translated from Spanish: “The German state is protecting criminals”: victims of Colonia Dignidad do not rule out reaching the European Court of DD.HH.

The victims of Colonia Dignidad were deeply disappointed by the decision of the North Rhine-Westphalia Attorney General’s Office, based in Dusseldorf, to dismiss a complaint over the closure of the investigation against the former settlement doctor and right arm of Paul Schofer, leader of the German sect in Chile.
The European Centre for Constitutional and Human Rights (ECCHR) and lawyer Petra Schlagenhauf, who represents a group of victims, had requested the reopening of the summary after krefeld’s prosecutor’s office (Hartmut Hopp’s place of residence in Germany) closed its investigation on the grounds that there was no well-founded suspicion of crime.
Hopp was indagated for complicity in child abuse, involvement in the death and disappearance of three opponents of the dictatorship detained in the German enclave and forced administration of psychopharmaceuticals as a result of bodily harm.
In his statement, Regional Prosecutor Holger Heming states that, following a thorough review and taking into account new background provided, “there is not sufficient reason for a well-founded suspicion” that would prompt Hopp to be charged. With his determination, he supports the work previously done by the Krefeld prosecutor’s office.
Criticism of German justice
Victims, lawyers and human rights organizations describe this ruling as a new confirmation of impunity in the case of Colonia Dignidad, as all investigations initiated in Germany have been closed without any charges being made. They also regret that this country has become a refuge for former hostesses.
“Hopp was convicted in Chile in due process. However, German justice did not recognize this conviction and does not accept the testimonies of the Chilean and German victims who have recognized their victim in Hopp. The same goes for other excolons involved in crimes against humanity, who have fled to Germany escaping Chilean justice,” Romero laments.

Hopp was sentenced to five years in prison in Chile for complicity in the child abuses committed by Paul Schofer. The doctor escaped in 2011 to Germany, where investigations against him have been closed
Consulted by DW, lawyer Hernán Fernández, representative of a group of victims of the enclave, says that “German justice does not repair the mistakes it has made for decades in the Dignity case and re-engages in passivity, lack of diligence and true indolence”.
In his view, “much of the tragedy of the victims was caused by the serious shortcomings of German justice that did nothing effective in protecting them after the escape of Schsfer (from Germany, accused of pedophilia) and criminal hierarchies in the 1960s, or in later years.”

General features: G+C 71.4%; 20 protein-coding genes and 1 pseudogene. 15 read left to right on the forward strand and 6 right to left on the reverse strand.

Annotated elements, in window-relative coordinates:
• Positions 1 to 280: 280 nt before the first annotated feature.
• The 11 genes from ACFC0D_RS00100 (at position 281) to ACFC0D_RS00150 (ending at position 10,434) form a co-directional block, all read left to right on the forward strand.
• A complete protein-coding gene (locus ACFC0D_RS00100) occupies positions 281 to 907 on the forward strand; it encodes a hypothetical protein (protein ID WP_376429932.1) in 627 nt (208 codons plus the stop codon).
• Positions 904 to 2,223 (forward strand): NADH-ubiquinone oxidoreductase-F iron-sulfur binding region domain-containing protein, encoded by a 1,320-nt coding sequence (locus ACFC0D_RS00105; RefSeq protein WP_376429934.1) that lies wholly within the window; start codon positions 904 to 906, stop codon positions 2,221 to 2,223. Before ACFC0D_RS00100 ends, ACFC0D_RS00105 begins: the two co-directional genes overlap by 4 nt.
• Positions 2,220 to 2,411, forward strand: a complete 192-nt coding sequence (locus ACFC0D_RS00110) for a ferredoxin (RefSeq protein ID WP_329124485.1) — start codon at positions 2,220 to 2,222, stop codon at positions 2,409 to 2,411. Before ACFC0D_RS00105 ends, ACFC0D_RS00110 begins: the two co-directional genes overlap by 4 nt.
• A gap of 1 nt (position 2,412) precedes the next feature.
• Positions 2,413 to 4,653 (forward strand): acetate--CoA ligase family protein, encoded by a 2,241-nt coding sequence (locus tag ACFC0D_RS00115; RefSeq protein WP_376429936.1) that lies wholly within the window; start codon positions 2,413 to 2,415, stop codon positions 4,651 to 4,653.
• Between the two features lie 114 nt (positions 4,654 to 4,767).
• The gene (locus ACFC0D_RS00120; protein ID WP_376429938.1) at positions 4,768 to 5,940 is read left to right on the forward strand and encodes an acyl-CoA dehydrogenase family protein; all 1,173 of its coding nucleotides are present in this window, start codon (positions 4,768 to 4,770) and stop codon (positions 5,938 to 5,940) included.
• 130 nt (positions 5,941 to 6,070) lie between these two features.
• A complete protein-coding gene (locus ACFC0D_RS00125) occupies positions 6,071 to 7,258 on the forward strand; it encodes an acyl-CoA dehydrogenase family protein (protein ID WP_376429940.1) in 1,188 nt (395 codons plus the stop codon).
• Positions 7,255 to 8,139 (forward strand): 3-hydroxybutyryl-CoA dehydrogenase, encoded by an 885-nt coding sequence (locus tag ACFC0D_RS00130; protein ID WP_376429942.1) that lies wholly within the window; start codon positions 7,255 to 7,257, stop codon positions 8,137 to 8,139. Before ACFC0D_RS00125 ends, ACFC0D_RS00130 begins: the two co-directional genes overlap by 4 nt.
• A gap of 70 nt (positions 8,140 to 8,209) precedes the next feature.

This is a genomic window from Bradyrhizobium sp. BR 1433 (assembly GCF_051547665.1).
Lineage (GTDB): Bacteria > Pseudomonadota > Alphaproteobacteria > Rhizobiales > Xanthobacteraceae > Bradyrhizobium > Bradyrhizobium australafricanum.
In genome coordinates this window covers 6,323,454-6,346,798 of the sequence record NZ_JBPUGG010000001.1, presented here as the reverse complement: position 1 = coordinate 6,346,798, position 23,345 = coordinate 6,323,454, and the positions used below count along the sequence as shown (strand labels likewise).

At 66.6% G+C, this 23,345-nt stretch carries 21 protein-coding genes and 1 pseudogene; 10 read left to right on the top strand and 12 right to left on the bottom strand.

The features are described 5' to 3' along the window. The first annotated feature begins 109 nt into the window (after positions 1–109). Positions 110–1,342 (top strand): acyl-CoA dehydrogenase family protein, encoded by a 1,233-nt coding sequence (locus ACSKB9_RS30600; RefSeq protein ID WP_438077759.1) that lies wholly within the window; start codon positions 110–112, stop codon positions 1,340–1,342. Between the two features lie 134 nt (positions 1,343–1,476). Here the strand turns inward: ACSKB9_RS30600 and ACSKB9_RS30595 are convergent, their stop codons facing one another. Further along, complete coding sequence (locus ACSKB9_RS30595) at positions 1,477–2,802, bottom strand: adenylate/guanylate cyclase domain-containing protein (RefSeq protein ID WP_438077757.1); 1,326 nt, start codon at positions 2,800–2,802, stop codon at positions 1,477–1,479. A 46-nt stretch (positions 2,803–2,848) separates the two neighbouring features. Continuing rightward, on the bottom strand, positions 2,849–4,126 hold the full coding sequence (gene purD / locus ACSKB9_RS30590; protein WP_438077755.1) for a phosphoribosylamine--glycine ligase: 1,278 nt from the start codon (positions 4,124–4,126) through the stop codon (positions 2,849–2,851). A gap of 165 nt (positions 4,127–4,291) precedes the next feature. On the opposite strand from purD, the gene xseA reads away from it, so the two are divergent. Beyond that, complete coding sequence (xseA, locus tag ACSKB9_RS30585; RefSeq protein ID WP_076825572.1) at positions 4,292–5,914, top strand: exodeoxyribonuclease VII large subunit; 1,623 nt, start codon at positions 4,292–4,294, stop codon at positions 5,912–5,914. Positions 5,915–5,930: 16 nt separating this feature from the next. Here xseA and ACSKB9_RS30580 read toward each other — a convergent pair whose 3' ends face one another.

“This is a heavy blow to those of us who demand justice for crimes committed in Colonia Dignidad,” the president of the Association for Memory and Human Rights Colonia Dignidad, Margarita Romero, points out to DW from Chile.
Same accusations, different failures
In 2011, Hopp fled Chile, evading the five-year prison sentence to which he had been convicted of complicity in child abuse, and took refuge in Germany. Although Chilean justice issued an international capture order, Hopp has been able to live freely in the European country for almost a decade, as it does not extradite its citizens.
Nor did German justice accept the Chilean state’s request for Hopp to serve his sentence in a prison in that country. In 2018, in an unappealable decision, the high court in North Rhine-Westphalia rejected this possibility, arguing that the defendant’s involvement in the offences could not be established. It is striking that while Hopp was convicted in Chile, in Germany the prosecution finds no merit in accusing him. “We believe that he here too should be in prison,” ECCHR’s lawyer Andreas Scholler tells DW.
“In our view, the prosecutor did not investigate enough or consult all witnesses. He must have incorporated more sources. It cannot be that Hopp in Chile has been convicted of complicity in sexual abuse, but in Germany it has not been properly investigated. That’s outrageous,” he adds.
“The German state must take care that it is protecting criminals who remain in absolute impunity. We do not know the real reasons for the lack of justice in the face of cryptwhich have been investigated for years and whose background is found in multiple statements by the perpetrators themselves, present in court files of the different cases in Chile,” Romero says.
New legal action
He announces that, together with Schlagenhauf, he will examine possible judicial and administrative actions following the decision of the Dusseldorf Prosecutor’s Office, but acknowledges that these are long and complicated paths.
One of them is a complaint to the High Court of Dusseldorf for the decision of the prosecution. Another possibility is a complaint to the Ministry of Justice of the federal state of North Rhine-Westfalen, which is the highest control registry over the prosecution’s service. “One can complain about the decision and performance of the prosecution and the ministry could eventually commission you to carry out certain investigations,” says Scholler.
After these and other national bodies are exhausted, it does not rule out going to the European Court of Human Rights in Strasbourg.
“Victims have the right to truth and justice. It’s an internationally recognized right,” Romero stresses. In Fernandez’s view, “Never have German policemen, prosecutors or judges been effectively and committed to the heinous crimes and mass human rights violations in Colonia Dignidad. The German state must be brought to international justice.”

Original source in Spanish

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